What Does God Want Part I

A few years back there was this question rattling around in my mind,                        influencing my prayer? “What do I really want?”


 

Over a period of several days, I really began to think about what I wanted, only to realize how very selfish and in many ways irrelevant that question was/is. Instead, I asked the question, “I wonder what God wants?” a much more germane question, and one worth exploring.

It did not take much time to begin to see that my focus of prayer, only too common in our highly me-oriented culture, was truly the wrong direction. To be effective as a believer, I needed to be clear on what God wanted, with the intention of lining my life up with his divine intention, and helping others do the same. Well, the book “What Does God Want: A Study on the Christian Life” is written to answer this more important question, at least to my satisfaction, and hopefully to the satisfaction of the Lord, and for the benefit of others.

One of the distinctions of the New Testament/First Century church was the dramatic change in behavior seen in the converts to Christianity. Men and women who were impacted by the gospel of Jesus Christ were changed from the inside out, having been regenerated by the Holy Spirit. The manifestation of God’s grace applied to a person’s life was a profound transformation of character. Thieves became generous givers (Zacheus), murderers became martyrs (Paul), the timid became strong (Timothy); lives previously bent towards self and personal gain were now thoroughly oriented towards loving God and serving (love) others. Such was, and is, the power of the gospel.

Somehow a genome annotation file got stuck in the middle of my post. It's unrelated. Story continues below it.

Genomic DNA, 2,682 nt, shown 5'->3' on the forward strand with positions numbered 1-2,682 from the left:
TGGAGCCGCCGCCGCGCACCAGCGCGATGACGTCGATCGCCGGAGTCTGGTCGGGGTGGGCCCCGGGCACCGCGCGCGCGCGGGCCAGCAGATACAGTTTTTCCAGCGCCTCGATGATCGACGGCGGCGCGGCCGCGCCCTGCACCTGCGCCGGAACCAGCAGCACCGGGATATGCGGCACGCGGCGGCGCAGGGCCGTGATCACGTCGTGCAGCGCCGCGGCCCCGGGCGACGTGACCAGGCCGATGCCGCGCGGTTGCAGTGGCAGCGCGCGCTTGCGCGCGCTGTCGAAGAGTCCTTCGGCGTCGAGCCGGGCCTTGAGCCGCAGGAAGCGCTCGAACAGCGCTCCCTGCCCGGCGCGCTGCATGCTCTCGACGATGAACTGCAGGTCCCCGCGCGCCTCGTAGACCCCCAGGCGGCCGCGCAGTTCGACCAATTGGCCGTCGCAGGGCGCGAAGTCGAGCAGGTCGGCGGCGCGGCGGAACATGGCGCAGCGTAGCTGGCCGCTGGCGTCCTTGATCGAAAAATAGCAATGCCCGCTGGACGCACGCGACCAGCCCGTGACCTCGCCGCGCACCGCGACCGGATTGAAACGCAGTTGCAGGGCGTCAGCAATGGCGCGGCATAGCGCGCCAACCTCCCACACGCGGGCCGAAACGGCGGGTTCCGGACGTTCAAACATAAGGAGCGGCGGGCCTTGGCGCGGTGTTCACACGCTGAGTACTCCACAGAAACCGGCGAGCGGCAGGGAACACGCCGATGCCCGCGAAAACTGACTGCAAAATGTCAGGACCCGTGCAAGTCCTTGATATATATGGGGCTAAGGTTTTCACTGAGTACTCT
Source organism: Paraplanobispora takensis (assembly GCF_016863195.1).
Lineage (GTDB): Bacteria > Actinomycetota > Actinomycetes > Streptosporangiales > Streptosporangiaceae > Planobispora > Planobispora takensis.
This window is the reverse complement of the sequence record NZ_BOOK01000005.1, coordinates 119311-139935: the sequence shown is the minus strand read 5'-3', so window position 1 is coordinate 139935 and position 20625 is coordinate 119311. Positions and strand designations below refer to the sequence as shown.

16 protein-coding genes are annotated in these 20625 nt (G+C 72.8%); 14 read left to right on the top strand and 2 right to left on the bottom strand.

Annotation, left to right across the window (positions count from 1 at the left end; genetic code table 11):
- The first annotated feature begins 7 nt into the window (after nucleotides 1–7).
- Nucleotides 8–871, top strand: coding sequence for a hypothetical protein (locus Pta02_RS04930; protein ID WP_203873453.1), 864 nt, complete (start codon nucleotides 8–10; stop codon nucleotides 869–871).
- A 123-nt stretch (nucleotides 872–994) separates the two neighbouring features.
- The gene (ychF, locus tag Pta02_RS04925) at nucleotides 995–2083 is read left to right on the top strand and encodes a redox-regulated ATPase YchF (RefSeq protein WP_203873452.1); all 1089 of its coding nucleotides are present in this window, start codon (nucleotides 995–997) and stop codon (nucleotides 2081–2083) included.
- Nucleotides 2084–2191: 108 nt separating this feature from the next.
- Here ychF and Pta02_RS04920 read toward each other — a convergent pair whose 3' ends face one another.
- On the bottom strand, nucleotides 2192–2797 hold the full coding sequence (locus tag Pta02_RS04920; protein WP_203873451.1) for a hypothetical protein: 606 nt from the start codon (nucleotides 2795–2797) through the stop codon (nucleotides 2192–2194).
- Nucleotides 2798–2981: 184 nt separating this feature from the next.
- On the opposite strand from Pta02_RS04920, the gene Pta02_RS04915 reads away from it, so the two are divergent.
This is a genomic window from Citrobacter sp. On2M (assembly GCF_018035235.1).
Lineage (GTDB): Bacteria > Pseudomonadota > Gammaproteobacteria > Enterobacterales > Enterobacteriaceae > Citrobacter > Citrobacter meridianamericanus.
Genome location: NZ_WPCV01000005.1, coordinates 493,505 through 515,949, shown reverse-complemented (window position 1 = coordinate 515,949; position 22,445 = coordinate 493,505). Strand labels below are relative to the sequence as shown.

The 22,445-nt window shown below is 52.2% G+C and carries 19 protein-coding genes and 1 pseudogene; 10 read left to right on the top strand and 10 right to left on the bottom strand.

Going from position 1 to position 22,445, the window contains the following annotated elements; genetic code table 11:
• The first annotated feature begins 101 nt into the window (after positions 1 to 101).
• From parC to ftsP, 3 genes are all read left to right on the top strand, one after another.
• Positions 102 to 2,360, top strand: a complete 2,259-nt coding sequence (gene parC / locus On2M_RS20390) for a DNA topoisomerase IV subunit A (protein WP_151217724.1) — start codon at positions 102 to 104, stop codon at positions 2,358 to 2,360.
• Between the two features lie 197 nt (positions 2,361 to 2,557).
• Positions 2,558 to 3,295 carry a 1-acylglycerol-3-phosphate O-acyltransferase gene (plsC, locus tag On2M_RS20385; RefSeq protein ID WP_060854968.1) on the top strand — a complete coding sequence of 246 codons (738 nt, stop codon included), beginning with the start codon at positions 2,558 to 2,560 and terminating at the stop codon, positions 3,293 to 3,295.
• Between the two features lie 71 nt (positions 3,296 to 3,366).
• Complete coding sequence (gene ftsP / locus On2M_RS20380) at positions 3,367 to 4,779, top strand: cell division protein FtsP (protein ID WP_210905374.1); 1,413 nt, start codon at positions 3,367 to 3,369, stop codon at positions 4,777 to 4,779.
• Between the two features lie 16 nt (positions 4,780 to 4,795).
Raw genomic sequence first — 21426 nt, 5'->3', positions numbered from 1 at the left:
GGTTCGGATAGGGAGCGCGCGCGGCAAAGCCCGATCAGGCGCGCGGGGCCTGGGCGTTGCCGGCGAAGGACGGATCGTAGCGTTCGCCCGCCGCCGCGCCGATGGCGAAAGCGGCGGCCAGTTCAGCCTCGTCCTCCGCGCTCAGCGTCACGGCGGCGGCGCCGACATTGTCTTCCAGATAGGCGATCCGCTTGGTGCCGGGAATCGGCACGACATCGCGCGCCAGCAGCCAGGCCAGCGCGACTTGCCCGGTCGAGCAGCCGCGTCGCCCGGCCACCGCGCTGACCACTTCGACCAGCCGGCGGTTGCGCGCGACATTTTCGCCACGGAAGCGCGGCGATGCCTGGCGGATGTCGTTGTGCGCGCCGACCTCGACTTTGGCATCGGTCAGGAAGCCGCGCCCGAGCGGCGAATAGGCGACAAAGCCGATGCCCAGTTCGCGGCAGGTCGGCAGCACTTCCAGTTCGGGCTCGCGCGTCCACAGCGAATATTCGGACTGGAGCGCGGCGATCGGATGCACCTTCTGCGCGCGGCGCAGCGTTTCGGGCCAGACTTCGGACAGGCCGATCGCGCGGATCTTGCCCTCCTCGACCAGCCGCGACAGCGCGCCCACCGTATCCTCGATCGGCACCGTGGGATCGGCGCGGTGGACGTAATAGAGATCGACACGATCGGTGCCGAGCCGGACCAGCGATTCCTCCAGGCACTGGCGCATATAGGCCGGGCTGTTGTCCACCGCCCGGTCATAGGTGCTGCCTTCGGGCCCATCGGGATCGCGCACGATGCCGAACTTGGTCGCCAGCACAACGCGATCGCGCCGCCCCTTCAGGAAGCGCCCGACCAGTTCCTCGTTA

As the church began to grow, hundreds, then thousands came into the church, from all walks of life. Some changed instantaneously, but most changed gradually as they were introduced to the principles of God’s Word. For the Hebrew believer, making right choices was based on a very rigid but clearly defined code of rules, most of which were in line with the Word of God.

Our present day church, though different in outward appearances remains similar to First Century Christianity. Men and women raised in families with strong teaching backed by consistent demonstration of right/wrong ethical behavior need little teaching on social graces, ethical behaviors, or right biblical orientation. The law (ethics) is written on the heart (this is not to say that salvation is not needed). However, in light of our current world of open dysfunctional families raised in a pluralistic, humanistic, materialistic world, ethical teaching to the saved is again (perhaps always has been) necessary for the church to be seen again as the salt and light of the world. Paul stated in Phil. 4:8-9 to think on “whatsoever things are pure, whatsoever things are lovely, whatsoever things are of good report”.

What we think on is what will eventually dominate our lives. To fear the Lord, that is, consider what He wants rather than what we want, and being concerned about offending our Lord, will keep us on track. With this in mind, it is my hope that you will consider my book, “What does God Want?”…I think it is a good read, challenging and pertinent.

Dr Stan                    

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